Perhaps no other word can truly define the career of Walter Alessandrini and his professional pursuits throughout the years than success. He has served as CEO of major international corporations and in each case those companies have prospered and grown.
As president and CEO of Union Switch & Signal, Alessandrini moved a portion of the company’s operations from Pittsburgh to Columbia. His successes there led to his becoming CEO of Pirelli Cables and Systems, North America. Stints as president and CEO of Avanex and chairman and CEO of Ometric followed.
Q: You’ve retired several times but keep flunking your retirement. Why did you decide to get involved with South Carolina companies again as opposed to Silicon Valley or anywhere in the world you could be?
I really believe in South Carolina and the potential this state has. I always felt what happened with Silicon Valley, which was not by accident, but it was by determination, could happen in South Carolina … We have some fabulous learning institutions here. We have a beautiful place which attracts people. We have very strong work ethics. To me the idea was you’ve got to start and set an example; build some success, and then when people realize that it’s possible, then they start to do something. So in part for this reason, Ometric was started in 2005 ... Ometric, after five years, was successfully sold to a Fortune 100 company. This is a clear example that you can get things done here and very successfully. Now I’m helping another startup, quasi-startup, company in Greenville, which is in the Cloud business. I’m also helping to start a company which is dealing in 3-D printing. I believe there are lots of opportunities here.
Q: What is it that keeps South Carolina, as you say, from becoming that Silicon Valley? What do you think is holding us back?
I believe that events … developments that happen in places like Silicon Valley … first of all they require very strong leadership. If you identify Frederick Terman as the Father of Silicon Valley… he found himself in this “Cathedral in the Valley:” that’s where Stanford was. It was in the middle of nowhere. And he started to go and reach out and bring in people, and change the university’s traits from being a teaching institution to an institution that was actually helping startups. It took the three Cs: Creativity, Cooperation, and Communication; together to get this all done. You need that leadership. I feel that sometimes we don’t have that kind of leadership here. We tend to be a little too fragmented. I believe we should have regional and state interests at heart rather than the Greenville, the Columbia, and the Charleston interests. We should really avoid that fragmentation, which is not in our own interests. And then you have other things which will develop. For instance, we don’t have a culture of speed… that is one of the benefits to living in South Carolina. However, today in any business, you have to be very fast. That’s really a basic competitive advantage or weapon that you have. And the other thing is I don’t think we have the big culture of risk taking. It is very common in areas like Silicon Valley, you start up a little company and people will jump ship from big companies with benefits … and jump in and take risks, because they believe if that works it will make a big difference in their lives. In South Carolina, this culture of risks … I don’t think it’s widespread; probably limited to fewer people.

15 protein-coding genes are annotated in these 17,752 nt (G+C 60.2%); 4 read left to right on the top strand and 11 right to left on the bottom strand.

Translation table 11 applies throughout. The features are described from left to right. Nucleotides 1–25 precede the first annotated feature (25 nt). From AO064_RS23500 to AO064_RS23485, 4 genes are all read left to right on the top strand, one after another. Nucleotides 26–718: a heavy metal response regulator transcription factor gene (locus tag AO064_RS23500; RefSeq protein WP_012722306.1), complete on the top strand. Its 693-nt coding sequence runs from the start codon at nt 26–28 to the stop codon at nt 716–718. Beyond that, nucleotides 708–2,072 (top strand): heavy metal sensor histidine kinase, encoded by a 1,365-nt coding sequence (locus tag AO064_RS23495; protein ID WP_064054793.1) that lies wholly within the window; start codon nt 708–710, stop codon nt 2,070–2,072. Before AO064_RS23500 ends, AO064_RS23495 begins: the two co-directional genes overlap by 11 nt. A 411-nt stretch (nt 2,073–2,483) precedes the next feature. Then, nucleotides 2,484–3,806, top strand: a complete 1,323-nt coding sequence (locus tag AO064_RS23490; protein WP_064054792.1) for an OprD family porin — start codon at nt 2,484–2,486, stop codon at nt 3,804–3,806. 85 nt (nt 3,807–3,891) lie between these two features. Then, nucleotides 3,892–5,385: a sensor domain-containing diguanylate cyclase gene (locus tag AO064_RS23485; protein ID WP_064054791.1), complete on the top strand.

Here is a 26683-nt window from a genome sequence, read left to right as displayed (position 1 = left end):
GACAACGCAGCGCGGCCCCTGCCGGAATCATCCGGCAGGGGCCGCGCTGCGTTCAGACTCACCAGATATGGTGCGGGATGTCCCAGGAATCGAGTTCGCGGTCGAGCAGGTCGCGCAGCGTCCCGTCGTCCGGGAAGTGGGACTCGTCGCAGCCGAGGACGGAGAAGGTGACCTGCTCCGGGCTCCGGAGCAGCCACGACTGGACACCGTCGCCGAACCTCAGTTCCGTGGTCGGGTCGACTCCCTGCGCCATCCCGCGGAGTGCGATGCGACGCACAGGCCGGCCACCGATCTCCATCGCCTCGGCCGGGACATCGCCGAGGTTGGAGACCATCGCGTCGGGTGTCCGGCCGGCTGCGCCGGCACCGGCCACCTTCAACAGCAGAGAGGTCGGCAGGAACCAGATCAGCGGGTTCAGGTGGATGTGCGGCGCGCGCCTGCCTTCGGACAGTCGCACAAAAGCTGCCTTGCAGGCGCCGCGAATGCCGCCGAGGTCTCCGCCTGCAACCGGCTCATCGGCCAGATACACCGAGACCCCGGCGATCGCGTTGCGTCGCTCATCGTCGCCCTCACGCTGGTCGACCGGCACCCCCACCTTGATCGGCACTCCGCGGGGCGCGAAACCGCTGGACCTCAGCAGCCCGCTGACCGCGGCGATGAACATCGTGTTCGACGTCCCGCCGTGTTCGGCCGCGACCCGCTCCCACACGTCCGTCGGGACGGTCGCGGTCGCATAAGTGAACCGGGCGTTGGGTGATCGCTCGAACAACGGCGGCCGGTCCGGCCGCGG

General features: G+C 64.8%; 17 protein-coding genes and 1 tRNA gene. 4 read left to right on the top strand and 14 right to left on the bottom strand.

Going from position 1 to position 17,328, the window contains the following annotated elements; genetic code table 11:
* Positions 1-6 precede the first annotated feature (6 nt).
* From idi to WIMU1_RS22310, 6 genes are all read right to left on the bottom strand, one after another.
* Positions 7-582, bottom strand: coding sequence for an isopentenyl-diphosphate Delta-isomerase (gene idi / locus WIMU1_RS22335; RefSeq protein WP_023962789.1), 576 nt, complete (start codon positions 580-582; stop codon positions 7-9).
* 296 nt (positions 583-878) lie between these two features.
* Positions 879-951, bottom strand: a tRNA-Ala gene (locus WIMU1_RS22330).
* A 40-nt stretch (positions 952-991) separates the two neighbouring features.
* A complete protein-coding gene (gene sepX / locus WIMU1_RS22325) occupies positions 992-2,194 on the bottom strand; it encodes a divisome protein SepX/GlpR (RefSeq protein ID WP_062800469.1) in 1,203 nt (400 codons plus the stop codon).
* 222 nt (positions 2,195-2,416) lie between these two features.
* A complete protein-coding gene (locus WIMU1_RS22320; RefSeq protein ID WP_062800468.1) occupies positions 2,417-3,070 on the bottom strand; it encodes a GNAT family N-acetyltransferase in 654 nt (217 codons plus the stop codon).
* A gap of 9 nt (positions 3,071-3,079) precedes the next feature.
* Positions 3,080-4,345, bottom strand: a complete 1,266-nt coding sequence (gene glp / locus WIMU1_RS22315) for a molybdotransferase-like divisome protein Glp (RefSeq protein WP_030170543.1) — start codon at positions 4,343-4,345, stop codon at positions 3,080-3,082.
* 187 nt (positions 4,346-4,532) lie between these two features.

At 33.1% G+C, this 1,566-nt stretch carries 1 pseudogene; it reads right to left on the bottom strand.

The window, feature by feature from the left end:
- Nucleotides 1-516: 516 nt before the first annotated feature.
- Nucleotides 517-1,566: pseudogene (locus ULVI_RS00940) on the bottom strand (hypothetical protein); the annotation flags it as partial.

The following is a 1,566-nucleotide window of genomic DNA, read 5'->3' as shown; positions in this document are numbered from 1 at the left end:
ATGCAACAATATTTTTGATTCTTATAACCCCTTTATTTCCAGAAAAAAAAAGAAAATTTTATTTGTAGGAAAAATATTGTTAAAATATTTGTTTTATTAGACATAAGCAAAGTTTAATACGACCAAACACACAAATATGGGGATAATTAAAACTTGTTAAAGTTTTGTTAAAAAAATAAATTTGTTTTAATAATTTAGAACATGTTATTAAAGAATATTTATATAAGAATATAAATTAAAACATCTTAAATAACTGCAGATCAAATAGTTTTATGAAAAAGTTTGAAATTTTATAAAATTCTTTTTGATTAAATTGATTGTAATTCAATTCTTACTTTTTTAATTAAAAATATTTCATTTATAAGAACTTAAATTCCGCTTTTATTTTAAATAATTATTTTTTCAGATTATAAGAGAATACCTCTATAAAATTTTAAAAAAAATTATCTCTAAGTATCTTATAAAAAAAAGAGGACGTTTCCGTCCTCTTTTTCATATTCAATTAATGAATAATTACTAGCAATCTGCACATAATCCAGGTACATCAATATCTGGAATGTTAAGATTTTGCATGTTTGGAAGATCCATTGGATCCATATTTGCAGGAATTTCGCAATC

Q: How do you spur creativity? You don’t think of the South, other than literature, as being a creative place.
I believe that creativity can be taught. My personal opinion is that we do the opposite. We stifle creativity, particularly in small kids with regards to their education, because we want to regiment them … So I believe that his can be taught. So you can help people develop the creative process. Of course it has to start with learning institutions, which oftentimes don’t seem to be very creative themselves and are often compartmentalized in their department interests … that’s something that you can spur, I believe.
Q: What would you tell a businessman, who is thinking about making an investment somewhere in the world, why he should come to South Carolina?
First of all it depends on what investment it is. We clearly have a very strong expertise in manufacturing. Manufacturing was seen in the past as a way of creating jobs. I think that now we should look at manufacturing as an expertise and a competitive leverage that companies can have, even if it produces fewer jobs because of automation. We have tremendous work ethics. I had manufacturing plants all over the world and South Carolina, I know, was an extremely bright spot … We have an infrastructure that can really help a company … As I said before, you have a lot of people who want you to be successful here, so they can help. Sometimes it takes just a few phone calls and people will try to solve a problem; make sure that your company can move on without (too much) red tape or things like that. And plus, it’s a beautiful place that attracts people.
Video: Interview with Alessandrini